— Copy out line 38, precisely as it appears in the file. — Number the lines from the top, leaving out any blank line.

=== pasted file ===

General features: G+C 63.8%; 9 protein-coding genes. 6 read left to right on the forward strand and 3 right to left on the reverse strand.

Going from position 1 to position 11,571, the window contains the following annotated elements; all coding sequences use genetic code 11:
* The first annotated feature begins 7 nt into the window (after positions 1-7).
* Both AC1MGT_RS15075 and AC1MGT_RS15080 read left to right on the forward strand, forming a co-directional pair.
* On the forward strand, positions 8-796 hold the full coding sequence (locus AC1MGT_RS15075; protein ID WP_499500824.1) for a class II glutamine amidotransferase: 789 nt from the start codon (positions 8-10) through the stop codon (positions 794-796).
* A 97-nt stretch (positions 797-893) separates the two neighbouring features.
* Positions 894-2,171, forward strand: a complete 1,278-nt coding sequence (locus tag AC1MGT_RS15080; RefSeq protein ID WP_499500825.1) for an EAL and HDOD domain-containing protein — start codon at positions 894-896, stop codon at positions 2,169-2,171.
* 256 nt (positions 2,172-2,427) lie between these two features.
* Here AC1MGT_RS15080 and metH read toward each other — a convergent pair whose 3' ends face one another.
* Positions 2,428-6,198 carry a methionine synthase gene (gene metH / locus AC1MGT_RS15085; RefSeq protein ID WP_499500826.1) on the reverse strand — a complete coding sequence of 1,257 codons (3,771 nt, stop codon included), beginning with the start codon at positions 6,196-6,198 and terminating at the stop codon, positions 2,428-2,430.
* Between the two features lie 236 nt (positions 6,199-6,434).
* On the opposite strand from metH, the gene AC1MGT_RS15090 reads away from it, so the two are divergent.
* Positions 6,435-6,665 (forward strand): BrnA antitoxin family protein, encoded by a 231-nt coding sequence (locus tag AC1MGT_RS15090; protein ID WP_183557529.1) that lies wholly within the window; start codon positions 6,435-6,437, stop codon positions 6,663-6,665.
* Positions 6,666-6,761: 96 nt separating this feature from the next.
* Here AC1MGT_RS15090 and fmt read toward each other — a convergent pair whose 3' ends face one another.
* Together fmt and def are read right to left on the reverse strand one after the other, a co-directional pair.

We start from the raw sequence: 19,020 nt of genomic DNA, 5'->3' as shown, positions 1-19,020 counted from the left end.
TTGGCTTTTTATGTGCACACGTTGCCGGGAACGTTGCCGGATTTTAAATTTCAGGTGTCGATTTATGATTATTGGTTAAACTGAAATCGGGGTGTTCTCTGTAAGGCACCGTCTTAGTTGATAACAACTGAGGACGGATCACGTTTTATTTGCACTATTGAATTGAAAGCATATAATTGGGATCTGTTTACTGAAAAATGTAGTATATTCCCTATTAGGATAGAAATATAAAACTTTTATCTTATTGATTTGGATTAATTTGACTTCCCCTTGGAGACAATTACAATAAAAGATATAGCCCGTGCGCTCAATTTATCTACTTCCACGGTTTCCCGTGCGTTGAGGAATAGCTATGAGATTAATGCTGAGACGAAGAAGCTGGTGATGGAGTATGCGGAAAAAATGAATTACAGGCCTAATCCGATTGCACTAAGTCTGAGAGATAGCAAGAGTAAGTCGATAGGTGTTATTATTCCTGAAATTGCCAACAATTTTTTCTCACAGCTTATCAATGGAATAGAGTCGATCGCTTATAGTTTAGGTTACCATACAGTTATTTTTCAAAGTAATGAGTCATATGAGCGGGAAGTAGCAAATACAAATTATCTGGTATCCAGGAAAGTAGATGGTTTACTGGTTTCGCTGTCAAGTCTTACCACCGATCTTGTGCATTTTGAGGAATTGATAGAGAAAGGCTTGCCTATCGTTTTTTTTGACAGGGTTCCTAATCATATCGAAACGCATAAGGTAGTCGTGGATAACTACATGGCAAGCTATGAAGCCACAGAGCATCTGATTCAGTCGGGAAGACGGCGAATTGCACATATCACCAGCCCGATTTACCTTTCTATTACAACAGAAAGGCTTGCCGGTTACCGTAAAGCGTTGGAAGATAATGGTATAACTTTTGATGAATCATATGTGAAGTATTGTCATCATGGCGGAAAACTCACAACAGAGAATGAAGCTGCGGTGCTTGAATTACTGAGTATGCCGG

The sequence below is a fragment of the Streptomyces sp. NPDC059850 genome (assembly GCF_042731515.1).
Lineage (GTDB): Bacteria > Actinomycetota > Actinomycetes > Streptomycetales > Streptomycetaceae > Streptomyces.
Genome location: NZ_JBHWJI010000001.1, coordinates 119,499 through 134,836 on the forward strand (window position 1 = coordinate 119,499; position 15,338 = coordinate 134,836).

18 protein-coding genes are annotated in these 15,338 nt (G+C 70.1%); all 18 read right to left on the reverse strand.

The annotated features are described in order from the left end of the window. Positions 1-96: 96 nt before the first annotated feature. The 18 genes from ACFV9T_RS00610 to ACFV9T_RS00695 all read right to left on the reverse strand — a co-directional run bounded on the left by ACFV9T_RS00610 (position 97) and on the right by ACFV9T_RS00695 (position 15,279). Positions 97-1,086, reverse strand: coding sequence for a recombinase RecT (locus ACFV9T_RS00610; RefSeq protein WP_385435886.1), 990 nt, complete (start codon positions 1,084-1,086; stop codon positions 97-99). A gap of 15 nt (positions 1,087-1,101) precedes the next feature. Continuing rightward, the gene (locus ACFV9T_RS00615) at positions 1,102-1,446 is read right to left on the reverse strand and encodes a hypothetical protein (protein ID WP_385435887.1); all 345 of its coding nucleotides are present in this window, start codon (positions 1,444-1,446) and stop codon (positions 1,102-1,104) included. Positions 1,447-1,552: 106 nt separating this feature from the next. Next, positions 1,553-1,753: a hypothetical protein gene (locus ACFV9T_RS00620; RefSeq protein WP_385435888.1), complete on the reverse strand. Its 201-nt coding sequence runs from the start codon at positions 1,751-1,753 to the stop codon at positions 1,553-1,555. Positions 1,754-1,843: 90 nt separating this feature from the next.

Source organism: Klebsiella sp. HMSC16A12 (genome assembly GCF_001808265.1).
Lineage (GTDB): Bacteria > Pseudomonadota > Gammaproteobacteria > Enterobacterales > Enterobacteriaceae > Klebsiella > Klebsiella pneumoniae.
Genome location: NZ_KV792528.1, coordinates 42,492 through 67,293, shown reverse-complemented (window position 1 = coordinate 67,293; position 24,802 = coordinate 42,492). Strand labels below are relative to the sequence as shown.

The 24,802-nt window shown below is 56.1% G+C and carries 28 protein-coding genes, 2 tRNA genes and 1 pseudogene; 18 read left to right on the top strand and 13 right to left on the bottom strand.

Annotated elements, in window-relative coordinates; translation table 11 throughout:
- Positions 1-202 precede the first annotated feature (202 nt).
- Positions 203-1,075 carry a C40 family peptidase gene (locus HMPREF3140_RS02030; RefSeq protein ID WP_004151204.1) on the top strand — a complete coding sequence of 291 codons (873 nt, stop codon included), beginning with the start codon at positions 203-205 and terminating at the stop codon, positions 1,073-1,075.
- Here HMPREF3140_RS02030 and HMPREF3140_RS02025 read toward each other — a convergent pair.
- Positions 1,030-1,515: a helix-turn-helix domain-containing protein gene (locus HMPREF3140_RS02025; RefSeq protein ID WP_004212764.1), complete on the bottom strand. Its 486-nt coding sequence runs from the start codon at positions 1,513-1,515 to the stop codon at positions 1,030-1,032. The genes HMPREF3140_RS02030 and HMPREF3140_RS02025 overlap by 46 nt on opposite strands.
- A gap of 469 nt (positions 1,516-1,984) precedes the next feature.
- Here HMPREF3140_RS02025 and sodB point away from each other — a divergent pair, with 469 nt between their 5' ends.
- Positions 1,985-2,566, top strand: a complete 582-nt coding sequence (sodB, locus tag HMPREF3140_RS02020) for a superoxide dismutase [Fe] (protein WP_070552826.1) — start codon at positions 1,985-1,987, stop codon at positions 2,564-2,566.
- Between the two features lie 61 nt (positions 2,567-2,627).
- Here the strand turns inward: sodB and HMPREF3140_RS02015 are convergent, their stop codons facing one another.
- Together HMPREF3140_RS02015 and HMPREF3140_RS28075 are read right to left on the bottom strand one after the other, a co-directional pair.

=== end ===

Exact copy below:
- Together HMPREF3140_RS02015 and HMPREF3140_RS28075 are read right to left on the bottom strand one after the other, a co-directional pair.